Early in his transition to data science, Yan started interviewing mentors for advice, some of whom were “rock star data scientists.” He asked what skills he should cultivate to be successful. The one skill a majority of mentors suggested was communication. The people he spoke with emphasized how communication becomes more and more important as you rise in the ranks. “I was like, ‘Are you kidding me?’ But more and more mentors said the same thing,” he recalls. “I thought, ‘This can’t be right, but I’m just going to try it.’”
Yan started practicing his writing, first publishing to a WordPress site. He wrote dozens of posts unnoticed, but then in 2020 created eugeneyan.com and started writing more general machine learning and career content. His writing began to gain an audience. Posts like “Unpopular opinion — Data scientists should be more end-to-end” received more than 500 likes on Twitter. One post on note-taking received 35,000 unique views in a single day. Feedback and praise began to pour in, and his “practice” website swelled into something much bigger.
For a brief period, Yan tried to sustain this level of social engagement. He wrote to please a mass audience and get clicks. “That quickly became unfulfilling,” he said. Now he focuses his writing on topics he wants to learn and aims for an audience of people he’d hope to be friends or colleagues with. “I might have fewer readers now since I’m choosing more technical topics, but these readers comment, disagree, and email me. Each comment and real relationship are worth more than 10,000 likes,” he said.
Yan’s decision to become a better communicator and writer is especially valuable at Amazon. “The writing culture is rigorous at Amazon,” he said.
Amazon’s working backward method starts with an individual or team imagining the product or service is ready to launch. The individual or team’s first step is to draft a press release announcing the product’s availability, and explaining its significance. Moreover, meetings often start with participants reading a six-page document about the meeting’s topic before discussion begins.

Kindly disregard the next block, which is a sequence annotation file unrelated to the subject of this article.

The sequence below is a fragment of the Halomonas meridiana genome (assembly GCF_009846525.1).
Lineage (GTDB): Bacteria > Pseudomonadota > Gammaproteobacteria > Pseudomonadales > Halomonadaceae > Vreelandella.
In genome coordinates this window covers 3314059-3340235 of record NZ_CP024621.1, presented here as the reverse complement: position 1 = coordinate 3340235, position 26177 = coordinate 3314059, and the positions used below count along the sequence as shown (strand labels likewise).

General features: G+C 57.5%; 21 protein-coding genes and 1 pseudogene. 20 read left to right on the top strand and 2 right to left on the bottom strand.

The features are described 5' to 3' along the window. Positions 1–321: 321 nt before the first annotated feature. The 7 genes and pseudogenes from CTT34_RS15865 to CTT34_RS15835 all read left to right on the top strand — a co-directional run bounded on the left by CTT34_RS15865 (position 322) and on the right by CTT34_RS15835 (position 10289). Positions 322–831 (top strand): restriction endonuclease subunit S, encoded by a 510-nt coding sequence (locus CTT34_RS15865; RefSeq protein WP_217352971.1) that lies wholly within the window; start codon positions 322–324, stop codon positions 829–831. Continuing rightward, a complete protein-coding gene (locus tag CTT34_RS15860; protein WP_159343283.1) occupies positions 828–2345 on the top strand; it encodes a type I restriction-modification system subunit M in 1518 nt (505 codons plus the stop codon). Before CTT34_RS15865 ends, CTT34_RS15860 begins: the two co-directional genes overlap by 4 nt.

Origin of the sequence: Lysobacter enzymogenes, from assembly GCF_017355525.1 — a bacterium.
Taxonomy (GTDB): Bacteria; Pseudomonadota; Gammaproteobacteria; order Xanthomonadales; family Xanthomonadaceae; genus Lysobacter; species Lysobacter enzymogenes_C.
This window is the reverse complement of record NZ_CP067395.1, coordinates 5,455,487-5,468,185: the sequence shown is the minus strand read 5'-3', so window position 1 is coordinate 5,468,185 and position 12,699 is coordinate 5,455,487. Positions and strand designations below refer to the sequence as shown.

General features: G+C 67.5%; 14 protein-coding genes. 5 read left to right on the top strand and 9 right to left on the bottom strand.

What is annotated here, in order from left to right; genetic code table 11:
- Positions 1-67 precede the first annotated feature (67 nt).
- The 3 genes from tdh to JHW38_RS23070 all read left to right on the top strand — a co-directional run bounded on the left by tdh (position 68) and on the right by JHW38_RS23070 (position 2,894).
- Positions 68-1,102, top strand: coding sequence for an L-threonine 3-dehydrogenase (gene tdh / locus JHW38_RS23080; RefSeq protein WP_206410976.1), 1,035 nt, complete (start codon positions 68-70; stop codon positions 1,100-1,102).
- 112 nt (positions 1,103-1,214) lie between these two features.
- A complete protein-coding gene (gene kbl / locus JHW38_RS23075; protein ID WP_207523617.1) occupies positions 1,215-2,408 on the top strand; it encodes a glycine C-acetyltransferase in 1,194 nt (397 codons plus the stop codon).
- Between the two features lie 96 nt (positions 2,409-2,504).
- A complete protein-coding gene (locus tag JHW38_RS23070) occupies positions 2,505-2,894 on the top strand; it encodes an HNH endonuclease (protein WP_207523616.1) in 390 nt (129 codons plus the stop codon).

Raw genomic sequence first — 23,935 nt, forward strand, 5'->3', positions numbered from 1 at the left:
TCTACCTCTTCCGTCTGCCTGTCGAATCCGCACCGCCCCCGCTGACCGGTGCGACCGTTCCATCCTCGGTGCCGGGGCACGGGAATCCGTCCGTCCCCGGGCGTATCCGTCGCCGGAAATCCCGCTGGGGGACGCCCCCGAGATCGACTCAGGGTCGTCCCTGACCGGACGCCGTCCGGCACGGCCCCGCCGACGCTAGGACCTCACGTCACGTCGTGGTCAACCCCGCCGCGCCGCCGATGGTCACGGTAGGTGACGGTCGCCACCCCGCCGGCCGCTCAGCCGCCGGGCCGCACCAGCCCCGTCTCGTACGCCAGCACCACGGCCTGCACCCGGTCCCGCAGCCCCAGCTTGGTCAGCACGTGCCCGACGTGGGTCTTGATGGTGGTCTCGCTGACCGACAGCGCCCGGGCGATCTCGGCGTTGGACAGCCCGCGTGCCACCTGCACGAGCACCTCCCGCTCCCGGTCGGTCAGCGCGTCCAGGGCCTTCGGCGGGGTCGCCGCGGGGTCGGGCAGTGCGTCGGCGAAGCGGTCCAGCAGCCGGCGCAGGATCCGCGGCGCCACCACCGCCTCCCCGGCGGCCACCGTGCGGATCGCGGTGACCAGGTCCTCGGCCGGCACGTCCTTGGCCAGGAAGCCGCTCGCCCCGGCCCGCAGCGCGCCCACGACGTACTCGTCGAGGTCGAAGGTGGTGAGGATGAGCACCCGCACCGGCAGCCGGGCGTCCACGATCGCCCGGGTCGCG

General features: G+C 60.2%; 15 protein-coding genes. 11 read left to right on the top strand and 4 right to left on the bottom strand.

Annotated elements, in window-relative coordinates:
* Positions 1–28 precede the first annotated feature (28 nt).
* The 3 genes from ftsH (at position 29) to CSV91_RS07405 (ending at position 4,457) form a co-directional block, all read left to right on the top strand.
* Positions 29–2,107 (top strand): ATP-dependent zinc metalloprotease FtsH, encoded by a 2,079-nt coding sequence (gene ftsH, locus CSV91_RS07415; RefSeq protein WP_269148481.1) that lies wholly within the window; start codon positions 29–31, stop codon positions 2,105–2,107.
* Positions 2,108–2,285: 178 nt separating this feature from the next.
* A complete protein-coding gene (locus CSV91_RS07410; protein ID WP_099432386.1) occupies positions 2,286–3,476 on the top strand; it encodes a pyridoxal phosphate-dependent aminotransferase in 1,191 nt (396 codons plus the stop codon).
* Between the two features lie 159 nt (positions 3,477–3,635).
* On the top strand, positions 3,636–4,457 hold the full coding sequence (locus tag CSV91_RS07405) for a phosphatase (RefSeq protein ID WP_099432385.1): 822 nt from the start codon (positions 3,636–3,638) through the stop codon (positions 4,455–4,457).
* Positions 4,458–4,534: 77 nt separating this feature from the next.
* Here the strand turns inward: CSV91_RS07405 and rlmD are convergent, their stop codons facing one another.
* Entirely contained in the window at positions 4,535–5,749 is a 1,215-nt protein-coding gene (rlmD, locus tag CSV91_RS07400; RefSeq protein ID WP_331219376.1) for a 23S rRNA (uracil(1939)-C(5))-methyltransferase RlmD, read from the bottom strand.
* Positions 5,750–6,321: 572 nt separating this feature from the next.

Finding your voice and niche doesn’t happen overnight — you have to write and share your work. So just start somewhere, anywhere, and keep writing. — Eugene Yan
“I write as many documents as I code,” Yan said. Recently he received feedback that one of his design documents was easy to understand and clearly laid out everything the reader needed to know. In this way, his writing skills complement his design and machine learning skills. He also started a new site, Applying ML, which includes interviews with machine learning practitioners.
Yan is often asked by aspiring writers for advice on how they can improve their skills. The number one piece of direction he offers is to write for yourself — what do you want to learn and clarify your thinking on? — rather than social engagement. The second piece of advice: “just write.” The best way to figure out your niche and your audience is to simply put fingers to keyboard and start practicing, he said. Maybe after a dozen — or a few dozen — pieces you find your voice, what you want to write about, or what resonates best with the people reading along.
“If you never start writing, how will you know? Just like Blue Origin’s motto ‘Gradatim Ferociter’, which means ‘Step by step, ferociously’. Finding your voice and niche doesn’t happen overnight — you have to write and share your work,” he said. “So just start somewhere, anywhere, and keep writing.”
Join 2,600+ readers getting updates on data science, data/ML systems, and career.
Welcome gift: 5-day email course on How to be an Effective Data Scientist 🚀